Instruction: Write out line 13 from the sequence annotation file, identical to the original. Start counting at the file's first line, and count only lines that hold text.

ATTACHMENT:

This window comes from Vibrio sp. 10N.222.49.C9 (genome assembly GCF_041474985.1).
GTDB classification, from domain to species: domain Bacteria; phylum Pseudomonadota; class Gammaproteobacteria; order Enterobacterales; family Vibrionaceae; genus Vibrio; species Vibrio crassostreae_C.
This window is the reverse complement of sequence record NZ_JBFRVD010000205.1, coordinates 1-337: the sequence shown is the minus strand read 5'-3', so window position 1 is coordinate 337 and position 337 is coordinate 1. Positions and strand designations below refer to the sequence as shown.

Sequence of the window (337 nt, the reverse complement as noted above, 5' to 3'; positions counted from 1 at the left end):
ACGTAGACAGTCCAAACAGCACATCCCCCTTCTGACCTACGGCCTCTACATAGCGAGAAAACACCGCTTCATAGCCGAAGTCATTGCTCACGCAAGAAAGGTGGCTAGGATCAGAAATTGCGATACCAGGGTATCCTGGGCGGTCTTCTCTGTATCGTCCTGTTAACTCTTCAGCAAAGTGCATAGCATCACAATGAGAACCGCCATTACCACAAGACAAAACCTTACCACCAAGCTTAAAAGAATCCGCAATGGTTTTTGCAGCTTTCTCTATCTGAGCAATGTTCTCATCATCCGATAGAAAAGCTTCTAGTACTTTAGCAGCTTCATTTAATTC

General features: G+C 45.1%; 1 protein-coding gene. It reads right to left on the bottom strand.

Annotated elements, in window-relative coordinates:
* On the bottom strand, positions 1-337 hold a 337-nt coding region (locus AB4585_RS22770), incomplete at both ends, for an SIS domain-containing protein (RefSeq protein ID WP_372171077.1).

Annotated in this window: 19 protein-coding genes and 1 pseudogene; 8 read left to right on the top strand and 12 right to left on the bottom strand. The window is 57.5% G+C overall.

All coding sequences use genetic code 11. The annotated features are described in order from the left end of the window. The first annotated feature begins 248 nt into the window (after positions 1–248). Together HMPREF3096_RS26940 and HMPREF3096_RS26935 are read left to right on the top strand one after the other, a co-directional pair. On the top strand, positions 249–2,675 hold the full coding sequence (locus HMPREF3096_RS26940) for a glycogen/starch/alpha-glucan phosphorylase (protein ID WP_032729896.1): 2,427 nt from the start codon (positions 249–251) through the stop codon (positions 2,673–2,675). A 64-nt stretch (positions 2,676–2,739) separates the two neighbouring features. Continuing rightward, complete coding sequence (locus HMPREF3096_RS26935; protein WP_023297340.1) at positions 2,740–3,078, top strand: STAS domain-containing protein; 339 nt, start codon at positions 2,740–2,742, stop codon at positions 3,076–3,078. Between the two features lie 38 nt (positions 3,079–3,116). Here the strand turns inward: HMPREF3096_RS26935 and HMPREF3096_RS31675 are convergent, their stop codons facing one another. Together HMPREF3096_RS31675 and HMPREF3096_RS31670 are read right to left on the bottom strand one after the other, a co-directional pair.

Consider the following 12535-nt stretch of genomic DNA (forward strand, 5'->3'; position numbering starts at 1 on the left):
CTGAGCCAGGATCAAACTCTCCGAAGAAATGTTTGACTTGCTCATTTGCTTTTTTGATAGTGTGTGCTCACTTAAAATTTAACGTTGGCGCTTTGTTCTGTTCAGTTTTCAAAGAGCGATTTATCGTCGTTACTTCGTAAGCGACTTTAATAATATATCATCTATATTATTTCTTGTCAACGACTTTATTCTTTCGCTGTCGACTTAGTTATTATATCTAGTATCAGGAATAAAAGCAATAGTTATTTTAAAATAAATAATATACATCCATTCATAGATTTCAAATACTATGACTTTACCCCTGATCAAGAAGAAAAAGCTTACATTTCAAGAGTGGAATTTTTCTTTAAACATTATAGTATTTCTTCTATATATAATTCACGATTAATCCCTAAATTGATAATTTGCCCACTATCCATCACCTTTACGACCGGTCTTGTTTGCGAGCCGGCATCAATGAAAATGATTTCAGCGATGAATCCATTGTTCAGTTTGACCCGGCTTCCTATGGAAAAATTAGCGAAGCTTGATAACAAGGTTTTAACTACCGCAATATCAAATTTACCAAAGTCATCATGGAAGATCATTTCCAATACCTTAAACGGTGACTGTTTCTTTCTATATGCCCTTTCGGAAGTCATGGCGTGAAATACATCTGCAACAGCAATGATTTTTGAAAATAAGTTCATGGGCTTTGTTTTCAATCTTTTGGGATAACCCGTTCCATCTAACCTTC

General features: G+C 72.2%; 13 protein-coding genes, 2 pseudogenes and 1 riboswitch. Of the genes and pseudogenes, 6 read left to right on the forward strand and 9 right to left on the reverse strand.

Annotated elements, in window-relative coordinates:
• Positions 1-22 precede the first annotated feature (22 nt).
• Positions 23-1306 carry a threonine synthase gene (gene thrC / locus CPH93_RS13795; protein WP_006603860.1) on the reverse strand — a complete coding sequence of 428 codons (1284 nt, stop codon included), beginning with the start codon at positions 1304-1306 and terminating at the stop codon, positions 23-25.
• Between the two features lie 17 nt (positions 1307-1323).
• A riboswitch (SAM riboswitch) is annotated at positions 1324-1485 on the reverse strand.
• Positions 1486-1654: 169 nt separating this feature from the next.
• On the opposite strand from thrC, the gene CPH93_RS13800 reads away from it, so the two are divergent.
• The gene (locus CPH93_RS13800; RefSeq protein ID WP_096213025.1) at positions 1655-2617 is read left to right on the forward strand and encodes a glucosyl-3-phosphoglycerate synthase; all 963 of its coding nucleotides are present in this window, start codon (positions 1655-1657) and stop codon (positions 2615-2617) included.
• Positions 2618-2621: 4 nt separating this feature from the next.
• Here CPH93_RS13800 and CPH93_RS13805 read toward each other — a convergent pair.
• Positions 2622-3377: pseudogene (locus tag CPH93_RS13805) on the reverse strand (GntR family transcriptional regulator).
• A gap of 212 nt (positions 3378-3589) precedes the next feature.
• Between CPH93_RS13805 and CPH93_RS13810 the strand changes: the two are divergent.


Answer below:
General features: G+C 72.2%; 13 protein-coding genes, 2 pseudogenes and 1 riboswitch. Of the genes and pseudogenes, 6 read left to right on the forward strand and 9 right to left on the reverse strand.